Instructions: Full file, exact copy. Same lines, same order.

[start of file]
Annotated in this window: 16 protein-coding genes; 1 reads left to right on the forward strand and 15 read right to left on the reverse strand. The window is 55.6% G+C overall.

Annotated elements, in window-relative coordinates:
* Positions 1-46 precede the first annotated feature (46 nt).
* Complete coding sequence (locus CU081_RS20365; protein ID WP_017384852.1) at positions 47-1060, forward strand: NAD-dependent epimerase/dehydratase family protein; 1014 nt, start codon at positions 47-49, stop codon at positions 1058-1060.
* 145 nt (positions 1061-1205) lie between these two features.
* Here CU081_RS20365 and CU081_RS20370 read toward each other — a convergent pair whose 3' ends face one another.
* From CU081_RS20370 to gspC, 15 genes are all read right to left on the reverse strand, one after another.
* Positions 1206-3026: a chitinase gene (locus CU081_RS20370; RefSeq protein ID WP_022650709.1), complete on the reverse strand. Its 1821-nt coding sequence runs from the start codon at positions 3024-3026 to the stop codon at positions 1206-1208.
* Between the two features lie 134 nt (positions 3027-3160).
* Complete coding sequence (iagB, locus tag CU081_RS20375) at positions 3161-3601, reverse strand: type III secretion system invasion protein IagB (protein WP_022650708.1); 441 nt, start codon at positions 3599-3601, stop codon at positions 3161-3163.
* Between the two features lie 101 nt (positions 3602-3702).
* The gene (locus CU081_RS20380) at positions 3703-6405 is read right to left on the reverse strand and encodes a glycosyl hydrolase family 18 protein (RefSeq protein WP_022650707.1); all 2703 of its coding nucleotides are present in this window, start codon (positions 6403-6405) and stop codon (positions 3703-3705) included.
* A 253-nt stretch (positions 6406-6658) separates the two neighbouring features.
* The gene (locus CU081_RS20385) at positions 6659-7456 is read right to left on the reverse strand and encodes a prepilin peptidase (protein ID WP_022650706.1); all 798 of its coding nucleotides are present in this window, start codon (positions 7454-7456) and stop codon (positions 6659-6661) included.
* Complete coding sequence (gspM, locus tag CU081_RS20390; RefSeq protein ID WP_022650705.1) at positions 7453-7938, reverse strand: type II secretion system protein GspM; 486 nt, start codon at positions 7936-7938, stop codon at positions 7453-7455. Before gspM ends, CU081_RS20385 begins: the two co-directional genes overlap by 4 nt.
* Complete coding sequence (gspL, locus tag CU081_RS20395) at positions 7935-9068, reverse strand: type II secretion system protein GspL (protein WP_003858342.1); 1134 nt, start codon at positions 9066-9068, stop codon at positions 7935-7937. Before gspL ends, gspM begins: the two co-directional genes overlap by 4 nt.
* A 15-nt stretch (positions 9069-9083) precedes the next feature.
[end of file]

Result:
Annotated in this window: 16 protein-coding genes; 1 reads left to right on the forward strand and 15 read right to left on the reverse strand. The window is 55.6% G+C overall.

Annotated elements, in window-relative coordinates:
* Positions 1-46 precede the first annotated feature (46 nt).
* Complete coding sequence (locus CU081_RS20365; protein ID WP_017384852.1) at positions 47-1060, forward strand: NAD-dependent epimerase/dehydratase family protein; 1014 nt, start codon at positions 47-49, stop codon at positions 1058-1060.
* 145 nt (positions 1061-1205) lie between these two features.
* Here CU081_RS20365 and CU081_RS20370 read toward each other — a convergent pair whose 3' ends face one another.
* From CU081_RS20370 to gspC, 15 genes are all read right to left on the reverse strand, one after another.
* Positions 1206-3026: a chitinase gene (locus CU081_RS20370; RefSeq protein ID WP_022650709.1), complete on the reverse strand. Its 1821-nt coding sequence runs from the start codon at positions 3024-3026 to the stop codon at positions 1206-1208.
* Between the two features lie 134 nt (positions 3027-3160).
* Complete coding sequence (iagB, locus tag CU081_RS20375) at positions 3161-3601, reverse strand: type III secretion system invasion protein IagB (protein WP_022650708.1); 441 nt, start codon at positions 3599-3601, stop codon at positions 3161-3163.
* Between the two features lie 101 nt (positions 3602-3702).
* The gene (locus CU081_RS20380) at positions 3703-6405 is read right to left on the reverse strand and encodes a glycosyl hydrolase family 18 protein (RefSeq protein WP_022650707.1); all 2703 of its coding nucleotides are present in this window, start codon (positions 6403-6405) and stop codon (positions 3703-3705) included.
* A 253-nt stretch (positions 6406-6658) separates the two neighbouring features.
* The gene (locus CU081_RS20385) at positions 6659-7456 is read right to left on the reverse strand and encodes a prepilin peptidase (protein ID WP_022650706.1); all 798 of its coding nucleotides are present in this window, start codon (positions 7454-7456) and stop codon (positions 6659-6661) included.
* Complete coding sequence (gspM, locus tag CU081_RS20390; RefSeq protein ID WP_022650705.1) at positions 7453-7938, reverse strand: type II secretion system protein GspM; 486 nt, start codon at positions 7936-7938, stop codon at positions 7453-7455. Before gspM ends, CU081_RS20385 begins: the two co-directional genes overlap by 4 nt.
* Complete coding sequence (gspL, locus tag CU081_RS20395) at positions 7935-9068, reverse strand: type II secretion system protein GspL (protein WP_003858342.1); 1134 nt, start codon at positions 9066-9068, stop codon at positions 7935-7937. Before gspL ends, gspM begins: the two co-directional genes overlap by 4 nt.
* A 15-nt stretch (positions 9069-9083) precedes the next feature.